Student Loan Foreclosure Doesn’t Mean What You Think It Means – Forbes | Vette Leader

Student loan cancellation doesn’t mean what you think it does.

Here’s what you need to know.

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Will President Joe Biden Call Your Student Loans? White House Chief of Staff Ron Klain says Biden could make a decision about canceling student loans before student loan payments resume on May 1, 2022, or Biden could extend the student loan payment pause. It’s possible that Biden could both call in student loans and extend the student loan payment pause this year. That would be a double win for student loan borrowers seeking greater student loan relief in the wake of the Covid-19 pandemic.

However, student loan cancellation may not mean what you think it does. (6 Major Changes in Student Loan Forgiveness). For example, there is no universally accepted definition of “foreclosure on student loans.” This can cause confusion for student loan borrowers, especially if you expect your student loans to be forfeited. Here’s how this could affect your student loans.

(Biden to call $6.2 billion in student loans)

1. Private student loans are not cancelled

Senator Bernie Sanders (I-VT) has proposed eliminating all $1.7 trillion in student loan debt. This includes all private and federal student loans. However, if there is a large-scale cancellation of student loans, it will only be for federal student loans owned by the US Department of Education. Private student loans are owned by financial institutions such as banks and investors. Because these companies make money from interest payments, they don’t plan on foreclosure on your personal student loan. Even the federal government cannot force these institutions to cancel student loan debt. So, if you have personal student loan debt, don’t expect a student loan foreclosure.

(Student loan cancellations reduced to $25,000 for student loan borrowers with new proposal)


2. Only federal student loans owned by the government would be called

When canceling student loans, it’s important to read the fine print. This includes the types of federal student loan debt that would be canceled. Only federal student loans owned by the federal government would likely be cancelled. These include, for example, direct loans. However, FFELP loans are mostly owned by third party financial institutions and investors. FFELP loans are backed by the federal government, but banks issued them before 2010. Since the federal government largely does not own these student loans, they are unlikely to be called. Similarly, Perkins loans are issued by colleges and universities. They too are not entitled to the cancellation of the student loan by the federal government.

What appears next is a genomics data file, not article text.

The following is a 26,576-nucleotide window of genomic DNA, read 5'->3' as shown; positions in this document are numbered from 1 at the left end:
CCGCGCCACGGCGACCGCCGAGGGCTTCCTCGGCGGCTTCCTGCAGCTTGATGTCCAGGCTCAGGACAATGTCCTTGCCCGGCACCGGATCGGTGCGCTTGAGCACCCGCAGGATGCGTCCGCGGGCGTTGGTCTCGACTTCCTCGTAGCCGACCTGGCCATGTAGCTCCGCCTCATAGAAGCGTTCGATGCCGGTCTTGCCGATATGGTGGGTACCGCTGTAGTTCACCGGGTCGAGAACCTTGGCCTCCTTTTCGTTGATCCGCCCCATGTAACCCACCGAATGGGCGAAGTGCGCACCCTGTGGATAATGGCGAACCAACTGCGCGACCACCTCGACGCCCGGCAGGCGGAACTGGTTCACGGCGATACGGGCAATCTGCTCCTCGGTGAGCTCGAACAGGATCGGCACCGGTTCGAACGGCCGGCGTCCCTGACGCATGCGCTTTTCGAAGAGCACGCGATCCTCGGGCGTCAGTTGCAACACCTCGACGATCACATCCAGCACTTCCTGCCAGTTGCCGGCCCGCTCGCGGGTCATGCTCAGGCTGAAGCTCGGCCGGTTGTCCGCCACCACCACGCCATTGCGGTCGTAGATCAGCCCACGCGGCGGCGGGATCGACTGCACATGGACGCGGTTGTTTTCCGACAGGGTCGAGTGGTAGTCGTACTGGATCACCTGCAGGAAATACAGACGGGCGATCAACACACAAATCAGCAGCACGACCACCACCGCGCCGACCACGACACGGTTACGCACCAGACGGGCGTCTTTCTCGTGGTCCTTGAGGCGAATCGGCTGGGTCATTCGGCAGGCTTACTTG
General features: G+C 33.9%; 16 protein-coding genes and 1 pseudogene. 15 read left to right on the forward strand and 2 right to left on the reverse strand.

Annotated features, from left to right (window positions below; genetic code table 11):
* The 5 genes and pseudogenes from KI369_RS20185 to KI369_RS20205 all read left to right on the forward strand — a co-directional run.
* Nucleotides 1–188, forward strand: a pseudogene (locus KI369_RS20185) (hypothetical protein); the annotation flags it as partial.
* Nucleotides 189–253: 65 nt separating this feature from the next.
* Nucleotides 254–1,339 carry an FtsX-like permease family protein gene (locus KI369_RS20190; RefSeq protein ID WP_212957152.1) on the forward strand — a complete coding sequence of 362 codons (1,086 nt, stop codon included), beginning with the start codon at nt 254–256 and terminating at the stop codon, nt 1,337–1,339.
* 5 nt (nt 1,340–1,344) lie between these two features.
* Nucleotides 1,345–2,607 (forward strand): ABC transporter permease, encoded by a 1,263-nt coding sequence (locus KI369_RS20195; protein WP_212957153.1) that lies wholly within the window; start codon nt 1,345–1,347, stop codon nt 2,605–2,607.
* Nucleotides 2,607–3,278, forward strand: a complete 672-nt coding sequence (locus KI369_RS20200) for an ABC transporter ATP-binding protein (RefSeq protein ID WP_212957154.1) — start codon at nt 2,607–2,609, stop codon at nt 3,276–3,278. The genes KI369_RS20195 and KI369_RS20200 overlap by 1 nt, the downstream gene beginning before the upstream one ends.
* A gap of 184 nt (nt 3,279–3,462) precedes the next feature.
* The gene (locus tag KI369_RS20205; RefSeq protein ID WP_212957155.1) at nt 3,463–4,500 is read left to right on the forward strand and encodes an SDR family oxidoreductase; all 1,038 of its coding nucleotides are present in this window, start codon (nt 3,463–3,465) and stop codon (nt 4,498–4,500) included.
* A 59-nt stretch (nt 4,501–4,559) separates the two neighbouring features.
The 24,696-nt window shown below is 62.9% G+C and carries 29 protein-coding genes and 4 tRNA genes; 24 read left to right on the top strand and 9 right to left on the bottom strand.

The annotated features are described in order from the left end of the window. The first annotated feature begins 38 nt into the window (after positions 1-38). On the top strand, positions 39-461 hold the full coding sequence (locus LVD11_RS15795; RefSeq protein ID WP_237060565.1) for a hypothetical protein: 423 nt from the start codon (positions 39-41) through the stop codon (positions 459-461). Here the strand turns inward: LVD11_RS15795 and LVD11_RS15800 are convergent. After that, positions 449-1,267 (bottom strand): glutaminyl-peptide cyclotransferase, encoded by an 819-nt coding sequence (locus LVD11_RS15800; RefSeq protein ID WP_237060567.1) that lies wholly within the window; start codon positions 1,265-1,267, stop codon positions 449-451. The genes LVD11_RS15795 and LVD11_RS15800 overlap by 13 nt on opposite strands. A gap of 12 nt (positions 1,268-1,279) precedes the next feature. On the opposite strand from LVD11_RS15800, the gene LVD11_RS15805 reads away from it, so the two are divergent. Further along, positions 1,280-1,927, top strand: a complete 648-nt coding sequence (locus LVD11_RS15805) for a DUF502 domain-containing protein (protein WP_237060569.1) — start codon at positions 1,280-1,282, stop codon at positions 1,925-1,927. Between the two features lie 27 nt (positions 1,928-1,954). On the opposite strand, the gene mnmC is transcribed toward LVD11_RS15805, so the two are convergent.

(3 Ways to Get Student Loan Forgiveness Now)


3. Student loan cancellation is not available to everyone

Even if you have federal student loans owned by the government, more than 40 million student loan borrowers are unlikely to qualify for student loan foreclosure. Expect there to be restrictions on who qualifies. For example, the most likely constraint is income. Senator Elizabeth Warren (D-MA) and Senate Majority Leader Chuck Schumer (D-NY) proposed that federal student loan cancellations be limited to student loan borrowers earning up to $125,000. It is possible that Congress or the President will set an even lower income limit. For example, the stimulus checks from the Covid-19 pandemic had an income threshold of $75,000. It is also possible that student loan cancellations are targeting student loan borrowers who are in student loan default or default.

(What to do if you don’t qualify for student loan forgiveness)


4. Student loan forgiveness is not free

Student loan forgiveness would be a great win for student loan borrowers. With zero student loan debt, student loan borrowers could save for retirement, build their financial future, and buy a home. However, that does not mean that canceling the student loan is free. While student loan borrowers would benefit, the federal government still incurs significant costs. If a $50,000 student loan is canceled for borrowers, the cost could be $1 trillion. If a $10,000 student loan is canceled, the cost could be less than $400 million. In any case, the federal government would absorb these losses. Why? The federal government would not be able to collect principal or interest payments on these student loans.

(Where Biden Stands on Student Loan Ease)


5. Canceling the student loan does not solve the cost of higher education

It’s no secret that the cost of higher education is the underlying problem for many Americans. The student loan cancellation, if effective, would be a one-time mechanism to clear student loan debt for current student loan borrowers. If you are currently a student loan borrower, “Student Loan Cancellation Day” would be a day to remember. If you take out a student loan the day after “Student Loan Cancellation Day,” that day will also be remembered, but for the wrong reasons. Student loan borrowers will continue to borrow student loans, but they will not benefit from possible future student loan cancellations. Congress should provide a long-term solution to the cost of higher education that will benefit both current and future generations and their families.

It’s important to understand what foreclosure on a student loan means and whether you may qualify. Importantly, the student loan exemption is expected to end on May 1, 2022. That means federal student loan payments will resume unless Biden extends the student loan payment pause. It’s best to plan for restarting student loan payments so you’re fully prepared. That means you need to know all of your student loan repayment options.

Here are some smart options for paying off student debt:


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